This meta-ethical statement may seem hollow to the average reader looking for normative content: A persuasive person can “recommend and justify” anything they want! Plus, the final escape clause suggests any disagreement should be directed at the term itself, not his definition. He strengthens this conception by adding a universalism common to R.M. Hare (1963), John Rawls (1971), and others: ethical reasoning should take place outside of your subjective position; from the perspective of a neutral bystander, “the universe”, etc. (Lazari-Radek and Singer 2016). While a much stronger position, Singer leaves the philosophical heavy lifting aside and quickly proceeds to the next question: why should we act ethically?
To this end, chapter nine offers a brief history of unsatisfactory answers from the likes of Gilgamesh, Buddha, Plato, Jesus, Kant, David Hume, Dostoyevsky, Kierkegaard, and AJ Ayer. While his treatments are admittedly surface level, one can group these answers into four groups: fear of punishment, a sense of duty, an optimistic view that ethical behavior is in our human nature, and a pessimistic view that all ethical systems are arbitrary and subjective. Singer’s answer seems to be a combination of duty and human nature.
First, we have a duty to use our human capacity for reason. We have the ability to step outside ourselves and imagine the needs of other people. While not explainable by a simplistic Darwinian account, this ability emerged as an unintended by-product of the same ability to reason that allowed our species to thrive. I found the jump from ability to duty weak, and Singer ultimately has to appeal to our self-interest for his final push to live an ethical life.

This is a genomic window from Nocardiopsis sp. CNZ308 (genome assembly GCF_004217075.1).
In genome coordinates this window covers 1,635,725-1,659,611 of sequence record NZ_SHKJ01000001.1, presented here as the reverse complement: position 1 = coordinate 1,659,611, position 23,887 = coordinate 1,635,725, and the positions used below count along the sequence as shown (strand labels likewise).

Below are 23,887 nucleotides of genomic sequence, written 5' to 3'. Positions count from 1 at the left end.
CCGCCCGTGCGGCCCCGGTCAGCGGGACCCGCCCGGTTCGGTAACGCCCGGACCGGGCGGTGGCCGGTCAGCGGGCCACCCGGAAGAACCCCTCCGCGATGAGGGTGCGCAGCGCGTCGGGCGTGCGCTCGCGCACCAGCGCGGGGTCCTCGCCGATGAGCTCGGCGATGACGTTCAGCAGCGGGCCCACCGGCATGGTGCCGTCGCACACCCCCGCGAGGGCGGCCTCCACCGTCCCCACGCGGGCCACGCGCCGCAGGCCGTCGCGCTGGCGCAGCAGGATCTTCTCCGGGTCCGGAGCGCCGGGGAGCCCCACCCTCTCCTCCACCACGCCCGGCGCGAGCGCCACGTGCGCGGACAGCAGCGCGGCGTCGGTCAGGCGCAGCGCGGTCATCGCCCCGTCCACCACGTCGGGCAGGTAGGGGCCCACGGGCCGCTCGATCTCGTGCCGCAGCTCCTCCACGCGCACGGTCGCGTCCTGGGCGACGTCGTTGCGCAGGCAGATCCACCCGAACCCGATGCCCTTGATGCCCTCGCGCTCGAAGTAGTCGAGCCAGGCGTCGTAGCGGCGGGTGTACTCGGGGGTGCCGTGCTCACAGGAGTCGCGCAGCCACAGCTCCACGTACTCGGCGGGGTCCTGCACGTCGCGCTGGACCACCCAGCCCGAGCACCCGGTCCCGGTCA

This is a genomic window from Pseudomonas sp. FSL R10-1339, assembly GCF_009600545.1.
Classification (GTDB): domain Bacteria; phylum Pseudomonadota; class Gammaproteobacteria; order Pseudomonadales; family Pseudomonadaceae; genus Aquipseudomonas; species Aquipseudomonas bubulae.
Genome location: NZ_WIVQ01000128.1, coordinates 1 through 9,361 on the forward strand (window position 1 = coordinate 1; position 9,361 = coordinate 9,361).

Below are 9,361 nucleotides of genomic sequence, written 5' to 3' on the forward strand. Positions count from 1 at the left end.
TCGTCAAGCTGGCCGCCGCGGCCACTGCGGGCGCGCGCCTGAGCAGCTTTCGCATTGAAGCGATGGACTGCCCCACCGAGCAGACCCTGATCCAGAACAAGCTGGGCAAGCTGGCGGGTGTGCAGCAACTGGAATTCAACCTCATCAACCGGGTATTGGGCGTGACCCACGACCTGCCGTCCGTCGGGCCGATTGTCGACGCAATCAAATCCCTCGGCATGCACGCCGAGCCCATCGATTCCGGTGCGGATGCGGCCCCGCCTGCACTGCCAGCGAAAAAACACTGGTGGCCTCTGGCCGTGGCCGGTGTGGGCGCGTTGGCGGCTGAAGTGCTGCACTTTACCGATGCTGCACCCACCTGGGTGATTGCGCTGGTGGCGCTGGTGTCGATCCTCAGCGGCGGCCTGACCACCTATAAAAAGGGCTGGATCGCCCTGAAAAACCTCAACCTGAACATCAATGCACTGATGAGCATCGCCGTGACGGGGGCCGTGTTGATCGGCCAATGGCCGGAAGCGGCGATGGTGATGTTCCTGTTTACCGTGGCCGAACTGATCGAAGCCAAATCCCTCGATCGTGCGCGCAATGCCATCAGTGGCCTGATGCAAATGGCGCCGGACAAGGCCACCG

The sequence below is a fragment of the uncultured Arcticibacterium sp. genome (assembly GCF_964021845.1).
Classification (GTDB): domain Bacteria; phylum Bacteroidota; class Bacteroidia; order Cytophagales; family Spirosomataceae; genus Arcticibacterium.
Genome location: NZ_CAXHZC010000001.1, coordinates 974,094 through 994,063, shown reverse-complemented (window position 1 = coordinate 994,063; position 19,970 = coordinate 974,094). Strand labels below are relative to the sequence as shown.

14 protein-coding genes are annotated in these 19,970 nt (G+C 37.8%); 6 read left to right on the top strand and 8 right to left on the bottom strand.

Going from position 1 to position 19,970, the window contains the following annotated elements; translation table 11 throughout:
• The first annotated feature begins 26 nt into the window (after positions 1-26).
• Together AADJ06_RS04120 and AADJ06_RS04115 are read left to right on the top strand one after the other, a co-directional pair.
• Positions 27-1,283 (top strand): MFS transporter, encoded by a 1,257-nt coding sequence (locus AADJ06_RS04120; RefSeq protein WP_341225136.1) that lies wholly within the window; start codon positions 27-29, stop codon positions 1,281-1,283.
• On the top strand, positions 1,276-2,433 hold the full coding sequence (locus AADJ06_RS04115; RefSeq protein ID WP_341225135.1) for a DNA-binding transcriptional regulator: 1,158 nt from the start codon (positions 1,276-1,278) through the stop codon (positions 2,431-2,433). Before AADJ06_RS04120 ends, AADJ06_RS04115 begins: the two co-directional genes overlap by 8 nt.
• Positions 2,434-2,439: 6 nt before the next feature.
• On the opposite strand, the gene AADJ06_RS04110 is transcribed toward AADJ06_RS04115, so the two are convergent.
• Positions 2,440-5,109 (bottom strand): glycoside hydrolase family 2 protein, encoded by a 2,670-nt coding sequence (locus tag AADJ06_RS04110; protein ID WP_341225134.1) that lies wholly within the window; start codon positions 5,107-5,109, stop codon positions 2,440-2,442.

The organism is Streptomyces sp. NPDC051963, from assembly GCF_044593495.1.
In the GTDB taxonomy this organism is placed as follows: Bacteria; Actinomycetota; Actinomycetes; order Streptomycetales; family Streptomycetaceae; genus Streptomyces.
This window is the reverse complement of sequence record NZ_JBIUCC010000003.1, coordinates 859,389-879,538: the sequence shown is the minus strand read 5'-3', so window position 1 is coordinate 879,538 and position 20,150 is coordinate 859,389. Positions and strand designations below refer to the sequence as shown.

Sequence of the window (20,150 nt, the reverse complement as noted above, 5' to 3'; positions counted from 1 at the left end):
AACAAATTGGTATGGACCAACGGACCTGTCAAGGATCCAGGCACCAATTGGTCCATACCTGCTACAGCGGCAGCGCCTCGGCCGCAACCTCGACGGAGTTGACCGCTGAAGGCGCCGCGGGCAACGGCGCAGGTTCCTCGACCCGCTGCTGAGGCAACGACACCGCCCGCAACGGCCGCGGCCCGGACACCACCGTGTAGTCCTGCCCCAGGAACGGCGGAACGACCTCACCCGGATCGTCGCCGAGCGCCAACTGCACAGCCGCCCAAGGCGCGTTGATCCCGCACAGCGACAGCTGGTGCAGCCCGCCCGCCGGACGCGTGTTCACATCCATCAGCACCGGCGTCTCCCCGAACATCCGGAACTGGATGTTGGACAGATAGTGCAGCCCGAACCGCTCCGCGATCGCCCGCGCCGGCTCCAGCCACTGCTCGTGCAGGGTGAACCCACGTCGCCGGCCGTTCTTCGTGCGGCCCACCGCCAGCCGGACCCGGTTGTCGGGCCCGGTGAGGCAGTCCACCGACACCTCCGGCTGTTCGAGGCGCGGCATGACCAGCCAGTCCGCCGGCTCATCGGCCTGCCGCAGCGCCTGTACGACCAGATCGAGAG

To do so, he distinguishes between two camps: those that think a meaningful life comes from a subjective orientation, and those that think a meaningful life comes from devotion to objective and external goals or projects. This was my favorite part of the book. Contrary to the dominant “inward turn” of the twentieth century, he explains the human need for external purpose using a variety of sources, from factory farms (whose hens’ lack of purpose leads them to boredom-induced homicide), to the frustrated housewives immortalized in Friedan’s The Feminine Mystique (1963). He also effectively marshals evidence from Bellah and colleagues’ Habits of the Heart (1985), a widespread sociological study of Americans’ moral language that demonstrate the erosion of Americans’ values of civil and institutional engagement in favor of radical or expressive individualism (cf. Sheliaism).
To combat this “inward turn” Singer offers an external goal to devote your life to: “The reduction of pain and suffering, wherever it is to be found.”(p.232). This universal utilitarian agenda will be familiar to anyone acquainted with his work, and he wastes no time elaborating on it here. This leads to one of the confusing moves of the book: after setting up the history of ethical terms and meta-ethical debates, Singer sidesteps the justification for his normative system and instead takes a pragmatic approach: